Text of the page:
Arm just dropped a big announcement at Arm TechCon: Support for custom instructions is headed to its Armv8-M CPUs and possibly more Arm product ranges in the near future. Arm sees this as having huge applications in the IoT, 5G, and machine learning spaces in particular. For consumers, it means more power-efficient hardware, with an exciting range of new applications. Think smaller VR headsets, improved security, better cryptography, and smaller devices.
Arm is the company responsible for designing the processors that most likely live in your mobile devices and smart home appliances. By allowing OEMs to have a hand in designing their own instruction sets, those devices will potentially get significantly more powerful and efficient for the given function.
In conjunction with this news, the company will also adopt a governance model for its MBed OS (a free, open-source IoT platform). The future of MBed will be at least partly influenced by direct feedback from hardware partners. “Product Working Group” discussions will provide a clear, structured framework for this discussion. Arm is keen to point out that it is already working on suggestions from partners in the form of low-power battery optimizations.
What does this mean for me?
This move makes a lot of sense for IoT applications, but also industry 4.0, AR/VR, and more. And Arm hasn’t ruled out bringing this to its Cortex-A range either, meaning it could end up in your phone.
But for now, the focus is on IoT and other smaller applications. Here, high levels of efficiency are required in order to offer reasonable performance in a very small form factor. Arm representatives suggest that we might start to see smaller and more powerful VR headsets for example.
We’re one step closer to a world where everything is connected.
What’s more, IoT opens up the sheer variety of different possible devices to an unprecedented extent. It makes less and less sense to use the same design for processors across the board, when they’re powering things as diverse as “smart pens” and “smart slippers.” This is Arm’s way of preparing for the “trillion connected devices” that pundits within the company believe are around the corner.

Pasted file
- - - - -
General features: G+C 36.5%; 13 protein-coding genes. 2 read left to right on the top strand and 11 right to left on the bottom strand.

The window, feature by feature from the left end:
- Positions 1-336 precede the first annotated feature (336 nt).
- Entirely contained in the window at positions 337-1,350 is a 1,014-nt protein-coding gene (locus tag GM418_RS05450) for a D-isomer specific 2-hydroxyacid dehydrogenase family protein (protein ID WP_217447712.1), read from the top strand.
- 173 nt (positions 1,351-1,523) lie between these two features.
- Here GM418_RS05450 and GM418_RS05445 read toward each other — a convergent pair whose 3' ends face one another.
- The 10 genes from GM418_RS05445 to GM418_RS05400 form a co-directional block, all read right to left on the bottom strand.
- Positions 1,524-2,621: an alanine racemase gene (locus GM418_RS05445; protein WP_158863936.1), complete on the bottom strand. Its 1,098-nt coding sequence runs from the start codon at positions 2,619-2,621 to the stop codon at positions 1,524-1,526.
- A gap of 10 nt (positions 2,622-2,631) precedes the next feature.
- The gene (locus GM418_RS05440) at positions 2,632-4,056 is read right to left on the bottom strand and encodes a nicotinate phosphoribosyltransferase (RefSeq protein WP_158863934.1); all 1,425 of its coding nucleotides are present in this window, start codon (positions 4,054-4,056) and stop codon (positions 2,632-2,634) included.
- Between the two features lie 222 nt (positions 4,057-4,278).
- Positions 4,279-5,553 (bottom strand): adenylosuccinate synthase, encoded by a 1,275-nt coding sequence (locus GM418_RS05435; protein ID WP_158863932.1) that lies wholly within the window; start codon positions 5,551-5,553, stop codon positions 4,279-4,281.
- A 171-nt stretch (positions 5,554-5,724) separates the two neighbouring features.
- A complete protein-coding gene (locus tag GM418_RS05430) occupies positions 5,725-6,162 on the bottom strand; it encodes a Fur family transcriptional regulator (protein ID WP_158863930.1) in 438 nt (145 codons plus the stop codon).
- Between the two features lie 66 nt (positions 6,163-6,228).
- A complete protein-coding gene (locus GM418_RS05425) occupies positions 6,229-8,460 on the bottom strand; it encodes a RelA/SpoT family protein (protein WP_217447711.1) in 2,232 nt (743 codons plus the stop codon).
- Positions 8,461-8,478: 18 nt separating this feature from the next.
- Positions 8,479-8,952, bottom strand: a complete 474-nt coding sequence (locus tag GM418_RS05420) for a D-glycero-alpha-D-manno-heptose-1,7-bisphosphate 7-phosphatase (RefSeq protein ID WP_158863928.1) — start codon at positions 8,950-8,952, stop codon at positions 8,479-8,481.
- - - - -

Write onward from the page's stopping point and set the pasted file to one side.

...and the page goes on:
It means we’re one step closer to a world where everything is connected, for better or for worse.
While the technology isn’t currently being developed with smartphones in mind, there are potential future applications for devices with additional sensors, or AI smarts. The challenge here for Arm and partners will be to avoid fragmentation as a result. Android developers, for example, need to know that when they write code for one phone, it will work on most others!
How does it work?
Processors work by receiving instructions from memory and then carrying them out, roughly sequentially. The faster the clock speed, the faster the processor can get through a series of instructions.
But — as Gary explains — clock speed is not the be-all-and-end-all. Smart processor design employs all kinds of tricks to eek out more performance, such as instruction-level parallelism that allows certain instructions to be carried out simultaneously.
Moreover, customization also allows for greater performance. Because Arm chips need to serve a huge number of different products, the “standard” instructions are therefore relatively generic (though versatile). Developers therefore need to use multiple simple instructions in order to carry out some of the more complex actions they wish to accomplish. Where the hardware is specifically tailored for the device in question however, those instructions can be far more efficient at executing specific tasks. It effectively removes a layer of abstraction. This is why a GPU is so much better at performing graphics-related tasks versus a generalized CPU, even where the clock speed and transistor count may be lower.
Interleaving these custom instruction sets rather than using a co-processor should allow for even greater integration, and greater flexibility. It could even replace the need for co-processing in certain applications.
It could even replace the need for co-processing in certain applications.
Custom instructions are nothing new and have been around in other hardware for years. Typically though, they require painstaking integration between hardware and software components, custom compilers and debug tools, and more. Arm aims to make this process elegant and simple for developers, while leaving the standard instruction set intact. This solution comes with out-of-the-box support for standard compilers and debuggers and runs the new instructions alongside the standard set.
This will be available for the Arm Cortex M33 in the first half of 2020, at no additional cost to licensees. Combined with the new MBed OS Partner Governance Model, this could result in some very interesting new possibilities.
It’s an exciting/eerie prospect to think that Arm is now catering to the specific requirements of companies building connected cities and augmented reality devices. Indeed, it will be exciting to see what kinds of improvements in efficiency, security, and performance these changes yield.
Who knows, maybe it will open up some new hardware applications in smartphones too.